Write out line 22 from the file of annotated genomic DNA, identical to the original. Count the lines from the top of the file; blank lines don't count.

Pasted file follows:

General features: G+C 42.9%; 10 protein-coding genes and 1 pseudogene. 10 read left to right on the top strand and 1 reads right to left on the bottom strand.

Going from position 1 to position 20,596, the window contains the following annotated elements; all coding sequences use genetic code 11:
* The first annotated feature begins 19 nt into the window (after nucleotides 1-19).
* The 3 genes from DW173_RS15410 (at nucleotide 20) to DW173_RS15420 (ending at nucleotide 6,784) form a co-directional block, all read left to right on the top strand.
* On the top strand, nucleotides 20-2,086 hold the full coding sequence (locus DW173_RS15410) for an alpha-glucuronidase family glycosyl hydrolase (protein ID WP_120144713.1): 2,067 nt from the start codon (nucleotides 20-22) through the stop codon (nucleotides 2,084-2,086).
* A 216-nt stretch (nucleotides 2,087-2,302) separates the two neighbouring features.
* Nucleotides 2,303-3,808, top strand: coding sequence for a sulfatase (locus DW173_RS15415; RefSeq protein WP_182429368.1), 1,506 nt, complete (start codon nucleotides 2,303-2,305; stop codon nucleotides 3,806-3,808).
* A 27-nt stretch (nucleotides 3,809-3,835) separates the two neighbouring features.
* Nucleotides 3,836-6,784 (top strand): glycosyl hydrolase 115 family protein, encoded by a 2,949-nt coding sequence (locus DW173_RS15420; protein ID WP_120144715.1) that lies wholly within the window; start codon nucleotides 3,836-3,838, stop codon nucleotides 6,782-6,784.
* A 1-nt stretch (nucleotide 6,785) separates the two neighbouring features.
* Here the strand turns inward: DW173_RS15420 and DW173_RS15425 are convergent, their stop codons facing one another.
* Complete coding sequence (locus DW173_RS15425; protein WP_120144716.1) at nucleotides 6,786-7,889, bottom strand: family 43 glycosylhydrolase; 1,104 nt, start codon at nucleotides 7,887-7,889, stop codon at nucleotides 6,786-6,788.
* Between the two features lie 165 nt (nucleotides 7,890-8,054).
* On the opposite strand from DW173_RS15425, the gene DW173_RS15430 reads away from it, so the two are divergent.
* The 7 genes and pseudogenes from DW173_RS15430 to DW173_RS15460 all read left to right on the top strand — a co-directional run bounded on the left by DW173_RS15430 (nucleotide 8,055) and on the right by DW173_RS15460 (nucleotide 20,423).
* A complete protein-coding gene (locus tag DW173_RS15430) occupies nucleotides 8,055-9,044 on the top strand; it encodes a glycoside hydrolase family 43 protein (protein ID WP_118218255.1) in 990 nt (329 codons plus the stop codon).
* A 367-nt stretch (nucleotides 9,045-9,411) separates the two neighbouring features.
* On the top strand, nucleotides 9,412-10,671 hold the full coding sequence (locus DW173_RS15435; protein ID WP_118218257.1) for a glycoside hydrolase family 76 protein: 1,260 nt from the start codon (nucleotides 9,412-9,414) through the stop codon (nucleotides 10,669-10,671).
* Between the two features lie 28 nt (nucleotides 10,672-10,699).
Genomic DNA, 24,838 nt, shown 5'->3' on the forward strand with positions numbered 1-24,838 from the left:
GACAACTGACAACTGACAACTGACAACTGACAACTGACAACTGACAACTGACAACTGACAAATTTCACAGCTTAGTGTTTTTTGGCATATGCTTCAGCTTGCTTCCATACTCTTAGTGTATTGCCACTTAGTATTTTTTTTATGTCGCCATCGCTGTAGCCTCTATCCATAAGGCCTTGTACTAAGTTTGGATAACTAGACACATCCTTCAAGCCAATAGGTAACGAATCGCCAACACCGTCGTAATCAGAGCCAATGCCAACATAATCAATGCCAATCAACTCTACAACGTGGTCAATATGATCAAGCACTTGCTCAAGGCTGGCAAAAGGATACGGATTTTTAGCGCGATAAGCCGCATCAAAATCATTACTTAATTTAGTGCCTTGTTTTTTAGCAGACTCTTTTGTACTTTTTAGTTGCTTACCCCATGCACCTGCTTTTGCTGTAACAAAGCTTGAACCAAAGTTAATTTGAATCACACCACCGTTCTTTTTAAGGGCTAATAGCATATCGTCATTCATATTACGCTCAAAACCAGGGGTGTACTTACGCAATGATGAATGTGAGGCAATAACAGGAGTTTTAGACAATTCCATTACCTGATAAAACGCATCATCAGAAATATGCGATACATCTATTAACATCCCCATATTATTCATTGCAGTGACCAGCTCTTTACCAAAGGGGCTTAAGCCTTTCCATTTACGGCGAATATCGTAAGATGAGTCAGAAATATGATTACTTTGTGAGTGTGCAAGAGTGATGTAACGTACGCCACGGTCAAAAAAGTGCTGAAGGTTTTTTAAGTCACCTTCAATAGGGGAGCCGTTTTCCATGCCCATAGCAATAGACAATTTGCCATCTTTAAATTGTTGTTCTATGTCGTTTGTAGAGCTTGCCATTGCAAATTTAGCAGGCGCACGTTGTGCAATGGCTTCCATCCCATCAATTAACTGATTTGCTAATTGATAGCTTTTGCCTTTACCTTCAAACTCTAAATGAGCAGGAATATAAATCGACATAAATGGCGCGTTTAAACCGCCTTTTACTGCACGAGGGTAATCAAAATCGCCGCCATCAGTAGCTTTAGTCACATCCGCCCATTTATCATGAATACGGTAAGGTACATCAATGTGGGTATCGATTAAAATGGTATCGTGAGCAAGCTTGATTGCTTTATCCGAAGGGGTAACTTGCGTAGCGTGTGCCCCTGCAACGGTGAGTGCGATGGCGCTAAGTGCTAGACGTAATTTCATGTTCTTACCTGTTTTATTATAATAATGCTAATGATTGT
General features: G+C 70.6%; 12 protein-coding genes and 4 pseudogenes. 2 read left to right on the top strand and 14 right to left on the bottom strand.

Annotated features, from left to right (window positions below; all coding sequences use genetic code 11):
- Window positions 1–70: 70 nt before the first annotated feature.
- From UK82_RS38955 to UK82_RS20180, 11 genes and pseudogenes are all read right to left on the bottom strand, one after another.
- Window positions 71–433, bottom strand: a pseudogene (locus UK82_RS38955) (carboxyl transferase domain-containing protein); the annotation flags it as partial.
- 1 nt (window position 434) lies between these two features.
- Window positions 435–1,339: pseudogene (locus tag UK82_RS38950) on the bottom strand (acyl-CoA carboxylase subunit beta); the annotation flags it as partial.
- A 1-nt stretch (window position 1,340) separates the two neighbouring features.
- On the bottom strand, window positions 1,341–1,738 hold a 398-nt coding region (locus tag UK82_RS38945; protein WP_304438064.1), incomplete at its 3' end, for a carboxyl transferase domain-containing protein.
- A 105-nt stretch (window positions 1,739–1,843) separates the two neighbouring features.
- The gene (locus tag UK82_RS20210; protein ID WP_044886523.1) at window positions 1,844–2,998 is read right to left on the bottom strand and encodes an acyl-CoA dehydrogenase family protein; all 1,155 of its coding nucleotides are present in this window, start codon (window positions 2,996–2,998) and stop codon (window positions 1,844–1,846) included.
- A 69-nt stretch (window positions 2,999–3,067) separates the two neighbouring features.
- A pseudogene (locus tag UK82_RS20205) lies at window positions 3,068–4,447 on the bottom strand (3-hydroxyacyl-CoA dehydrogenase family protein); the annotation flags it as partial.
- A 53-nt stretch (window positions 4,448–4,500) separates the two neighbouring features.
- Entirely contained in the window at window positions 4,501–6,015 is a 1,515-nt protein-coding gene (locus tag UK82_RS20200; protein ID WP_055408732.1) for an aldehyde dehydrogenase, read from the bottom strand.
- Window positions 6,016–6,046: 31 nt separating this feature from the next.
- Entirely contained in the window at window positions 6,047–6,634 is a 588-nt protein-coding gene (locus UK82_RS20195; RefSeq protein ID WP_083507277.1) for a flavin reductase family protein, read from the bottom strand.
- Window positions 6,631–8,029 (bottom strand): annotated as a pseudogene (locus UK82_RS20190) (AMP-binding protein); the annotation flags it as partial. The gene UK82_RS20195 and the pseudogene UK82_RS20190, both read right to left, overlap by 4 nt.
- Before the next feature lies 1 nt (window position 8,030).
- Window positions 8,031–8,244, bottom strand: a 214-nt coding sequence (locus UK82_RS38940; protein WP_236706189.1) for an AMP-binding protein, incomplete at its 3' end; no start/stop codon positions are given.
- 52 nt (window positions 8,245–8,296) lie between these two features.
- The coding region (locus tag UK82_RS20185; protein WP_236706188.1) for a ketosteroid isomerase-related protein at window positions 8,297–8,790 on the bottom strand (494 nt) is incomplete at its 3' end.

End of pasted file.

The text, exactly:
General features: G+C 70.6%; 12 protein-coding genes and 4 pseudogenes. 2 read left to right on the top strand and 14 right to left on the bottom strand.